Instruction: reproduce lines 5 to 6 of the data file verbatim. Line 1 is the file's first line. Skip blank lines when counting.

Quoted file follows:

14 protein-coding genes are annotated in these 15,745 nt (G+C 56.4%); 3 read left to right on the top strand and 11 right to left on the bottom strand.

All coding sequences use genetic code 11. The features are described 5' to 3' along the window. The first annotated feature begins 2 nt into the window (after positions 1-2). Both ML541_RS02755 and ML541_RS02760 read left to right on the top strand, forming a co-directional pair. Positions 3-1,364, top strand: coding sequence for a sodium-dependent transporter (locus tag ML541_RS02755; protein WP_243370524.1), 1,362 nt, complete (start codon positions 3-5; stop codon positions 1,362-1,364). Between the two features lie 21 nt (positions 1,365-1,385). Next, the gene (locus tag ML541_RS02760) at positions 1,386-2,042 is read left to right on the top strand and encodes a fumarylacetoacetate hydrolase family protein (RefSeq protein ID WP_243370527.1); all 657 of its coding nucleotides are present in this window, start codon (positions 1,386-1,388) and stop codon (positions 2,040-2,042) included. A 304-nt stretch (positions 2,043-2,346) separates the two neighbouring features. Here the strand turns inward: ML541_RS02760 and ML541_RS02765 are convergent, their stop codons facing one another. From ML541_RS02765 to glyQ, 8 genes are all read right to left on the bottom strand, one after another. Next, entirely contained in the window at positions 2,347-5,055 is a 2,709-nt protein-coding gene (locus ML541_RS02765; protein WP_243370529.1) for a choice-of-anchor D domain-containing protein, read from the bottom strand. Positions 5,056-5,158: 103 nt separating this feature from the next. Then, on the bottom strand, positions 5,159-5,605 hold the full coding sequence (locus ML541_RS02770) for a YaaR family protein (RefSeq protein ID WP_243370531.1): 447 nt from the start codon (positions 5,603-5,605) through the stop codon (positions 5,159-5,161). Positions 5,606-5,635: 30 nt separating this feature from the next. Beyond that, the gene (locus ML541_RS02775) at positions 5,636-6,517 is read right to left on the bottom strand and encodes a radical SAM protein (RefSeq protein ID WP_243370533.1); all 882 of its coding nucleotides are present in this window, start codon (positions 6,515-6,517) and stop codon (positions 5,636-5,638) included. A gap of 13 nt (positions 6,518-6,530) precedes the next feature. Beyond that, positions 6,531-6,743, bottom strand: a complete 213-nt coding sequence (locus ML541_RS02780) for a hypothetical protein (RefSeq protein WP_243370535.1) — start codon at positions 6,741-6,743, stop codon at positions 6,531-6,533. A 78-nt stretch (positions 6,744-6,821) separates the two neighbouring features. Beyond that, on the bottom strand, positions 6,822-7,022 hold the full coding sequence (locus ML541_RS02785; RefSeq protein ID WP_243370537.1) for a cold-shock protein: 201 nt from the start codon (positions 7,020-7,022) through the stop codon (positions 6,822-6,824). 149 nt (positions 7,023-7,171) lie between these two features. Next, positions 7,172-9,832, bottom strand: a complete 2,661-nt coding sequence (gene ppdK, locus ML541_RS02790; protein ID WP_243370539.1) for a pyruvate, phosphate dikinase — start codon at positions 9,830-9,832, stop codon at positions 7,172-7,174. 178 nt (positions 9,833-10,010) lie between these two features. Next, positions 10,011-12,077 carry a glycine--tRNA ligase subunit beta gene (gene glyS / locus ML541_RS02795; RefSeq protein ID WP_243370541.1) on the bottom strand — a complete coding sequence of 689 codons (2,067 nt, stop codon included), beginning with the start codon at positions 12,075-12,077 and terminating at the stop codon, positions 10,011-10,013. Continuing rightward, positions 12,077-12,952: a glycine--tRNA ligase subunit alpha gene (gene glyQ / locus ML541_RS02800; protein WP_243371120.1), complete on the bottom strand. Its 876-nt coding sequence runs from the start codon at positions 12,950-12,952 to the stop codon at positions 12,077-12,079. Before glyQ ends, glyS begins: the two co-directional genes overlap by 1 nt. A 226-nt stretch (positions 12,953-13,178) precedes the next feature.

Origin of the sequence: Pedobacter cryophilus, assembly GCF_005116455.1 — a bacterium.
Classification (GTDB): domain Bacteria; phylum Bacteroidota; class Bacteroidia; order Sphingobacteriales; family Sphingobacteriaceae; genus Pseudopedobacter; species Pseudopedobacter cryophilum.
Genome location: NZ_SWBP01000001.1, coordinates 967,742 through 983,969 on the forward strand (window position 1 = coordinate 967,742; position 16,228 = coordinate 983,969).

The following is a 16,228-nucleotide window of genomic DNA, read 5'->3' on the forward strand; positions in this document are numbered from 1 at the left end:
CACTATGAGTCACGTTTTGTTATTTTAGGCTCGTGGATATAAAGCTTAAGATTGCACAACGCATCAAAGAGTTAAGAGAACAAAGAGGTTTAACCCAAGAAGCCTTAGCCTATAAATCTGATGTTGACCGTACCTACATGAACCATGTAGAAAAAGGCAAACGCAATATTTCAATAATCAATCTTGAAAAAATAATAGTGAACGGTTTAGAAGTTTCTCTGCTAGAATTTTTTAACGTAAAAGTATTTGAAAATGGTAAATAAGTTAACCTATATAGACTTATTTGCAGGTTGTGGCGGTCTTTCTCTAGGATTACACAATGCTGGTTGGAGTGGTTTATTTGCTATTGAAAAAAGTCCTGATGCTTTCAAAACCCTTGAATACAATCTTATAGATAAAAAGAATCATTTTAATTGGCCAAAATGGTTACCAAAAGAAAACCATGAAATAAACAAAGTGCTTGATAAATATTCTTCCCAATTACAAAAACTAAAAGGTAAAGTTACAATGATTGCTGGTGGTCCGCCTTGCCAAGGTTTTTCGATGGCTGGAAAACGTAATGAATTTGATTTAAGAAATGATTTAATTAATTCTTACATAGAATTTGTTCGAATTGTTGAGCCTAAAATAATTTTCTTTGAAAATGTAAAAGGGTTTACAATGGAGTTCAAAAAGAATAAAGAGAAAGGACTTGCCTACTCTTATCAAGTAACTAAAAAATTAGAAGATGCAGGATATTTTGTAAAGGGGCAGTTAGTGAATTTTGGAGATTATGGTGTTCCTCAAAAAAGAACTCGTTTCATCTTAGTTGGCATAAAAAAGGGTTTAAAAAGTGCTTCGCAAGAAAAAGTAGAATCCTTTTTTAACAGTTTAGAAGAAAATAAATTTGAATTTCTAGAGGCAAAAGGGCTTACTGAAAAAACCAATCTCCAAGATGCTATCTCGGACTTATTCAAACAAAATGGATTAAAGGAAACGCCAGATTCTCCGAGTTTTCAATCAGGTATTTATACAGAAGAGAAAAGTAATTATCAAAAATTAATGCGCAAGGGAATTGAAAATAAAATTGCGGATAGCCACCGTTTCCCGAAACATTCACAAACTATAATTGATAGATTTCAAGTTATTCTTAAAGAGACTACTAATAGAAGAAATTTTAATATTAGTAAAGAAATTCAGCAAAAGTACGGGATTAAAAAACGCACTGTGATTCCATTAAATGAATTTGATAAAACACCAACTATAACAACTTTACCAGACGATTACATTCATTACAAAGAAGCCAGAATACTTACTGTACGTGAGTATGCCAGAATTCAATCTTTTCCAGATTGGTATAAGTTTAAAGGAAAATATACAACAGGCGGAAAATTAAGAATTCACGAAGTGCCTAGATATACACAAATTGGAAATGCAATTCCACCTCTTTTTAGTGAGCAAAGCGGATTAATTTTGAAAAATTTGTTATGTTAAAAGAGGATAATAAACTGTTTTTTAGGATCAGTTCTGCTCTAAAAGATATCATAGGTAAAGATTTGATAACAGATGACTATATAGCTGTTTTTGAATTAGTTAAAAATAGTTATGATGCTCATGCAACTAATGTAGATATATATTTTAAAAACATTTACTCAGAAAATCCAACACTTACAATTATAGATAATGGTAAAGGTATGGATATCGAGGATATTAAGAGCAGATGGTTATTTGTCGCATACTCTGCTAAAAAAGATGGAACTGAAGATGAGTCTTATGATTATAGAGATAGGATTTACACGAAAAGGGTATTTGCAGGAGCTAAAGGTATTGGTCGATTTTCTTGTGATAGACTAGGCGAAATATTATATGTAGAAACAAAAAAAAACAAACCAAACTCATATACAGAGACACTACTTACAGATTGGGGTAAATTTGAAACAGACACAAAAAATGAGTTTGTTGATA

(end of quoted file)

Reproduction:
Genome location: NZ_SWBP01000001.1, coordinates 967,742 through 983,969 on the forward strand (window position 1 = coordinate 967,742; position 16,228 = coordinate 983,969).

The following is a 16,228-nucleotide window of genomic DNA, read 5'->3' on the forward strand; positions in this document are numbered from 1 at the left end: